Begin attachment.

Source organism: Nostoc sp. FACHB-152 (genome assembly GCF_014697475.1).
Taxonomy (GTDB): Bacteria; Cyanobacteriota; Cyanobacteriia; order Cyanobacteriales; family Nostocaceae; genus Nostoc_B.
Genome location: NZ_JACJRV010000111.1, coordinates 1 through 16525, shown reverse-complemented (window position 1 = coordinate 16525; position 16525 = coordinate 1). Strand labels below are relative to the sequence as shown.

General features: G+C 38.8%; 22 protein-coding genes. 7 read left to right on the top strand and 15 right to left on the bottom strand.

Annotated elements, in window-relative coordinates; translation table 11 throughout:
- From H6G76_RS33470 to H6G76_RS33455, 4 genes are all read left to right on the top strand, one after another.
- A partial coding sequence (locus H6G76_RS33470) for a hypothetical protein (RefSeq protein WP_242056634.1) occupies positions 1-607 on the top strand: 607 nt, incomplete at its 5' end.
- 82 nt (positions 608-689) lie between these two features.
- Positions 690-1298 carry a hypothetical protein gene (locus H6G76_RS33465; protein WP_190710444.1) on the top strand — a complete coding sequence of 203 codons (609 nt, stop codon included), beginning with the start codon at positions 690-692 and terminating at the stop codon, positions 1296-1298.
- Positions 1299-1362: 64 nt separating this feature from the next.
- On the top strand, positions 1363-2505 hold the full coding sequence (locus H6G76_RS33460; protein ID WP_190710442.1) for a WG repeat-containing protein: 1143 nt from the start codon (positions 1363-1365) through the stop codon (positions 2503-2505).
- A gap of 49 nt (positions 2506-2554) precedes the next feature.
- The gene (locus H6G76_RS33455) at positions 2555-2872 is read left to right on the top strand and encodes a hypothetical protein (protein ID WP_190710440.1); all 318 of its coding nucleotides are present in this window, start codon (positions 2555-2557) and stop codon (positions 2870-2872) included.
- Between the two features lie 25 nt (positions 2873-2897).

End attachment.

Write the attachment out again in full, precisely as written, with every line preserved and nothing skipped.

Source organism: Nostoc sp. FACHB-152 (genome assembly GCF_014697475.1).
Taxonomy (GTDB): Bacteria; Cyanobacteriota; Cyanobacteriia; order Cyanobacteriales; family Nostocaceae; genus Nostoc_B.
Genome location: NZ_JACJRV010000111.1, coordinates 1 through 16525, shown reverse-complemented (window position 1 = coordinate 16525; position 16525 = coordinate 1). Strand labels below are relative to the sequence as shown.

General features: G+C 38.8%; 22 protein-coding genes. 7 read left to right on the top strand and 15 right to left on the bottom strand.

Annotated elements, in window-relative coordinates; translation table 11 throughout:
- From H6G76_RS33470 to H6G76_RS33455, 4 genes are all read left to right on the top strand, one after another.
- A partial coding sequence (locus H6G76_RS33470) for a hypothetical protein (RefSeq protein WP_242056634.1) occupies positions 1-607 on the top strand: 607 nt, incomplete at its 5' end.
- 82 nt (positions 608-689) lie between these two features.
- Positions 690-1298 carry a hypothetical protein gene (locus H6G76_RS33465; protein WP_190710444.1) on the top strand — a complete coding sequence of 203 codons (609 nt, stop codon included), beginning with the start codon at positions 690-692 and terminating at the stop codon, positions 1296-1298.
- Positions 1299-1362: 64 nt separating this feature from the next.
- On the top strand, positions 1363-2505 hold the full coding sequence (locus H6G76_RS33460; protein ID WP_190710442.1) for a WG repeat-containing protein: 1143 nt from the start codon (positions 1363-1365) through the stop codon (positions 2503-2505).
- A gap of 49 nt (positions 2506-2554) precedes the next feature.
- The gene (locus H6G76_RS33455) at positions 2555-2872 is read left to right on the top strand and encodes a hypothetical protein (protein ID WP_190710440.1); all 318 of its coding nucleotides are present in this window, start codon (positions 2555-2557) and stop codon (positions 2870-2872) included.
- Between the two features lie 25 nt (positions 2873-2897).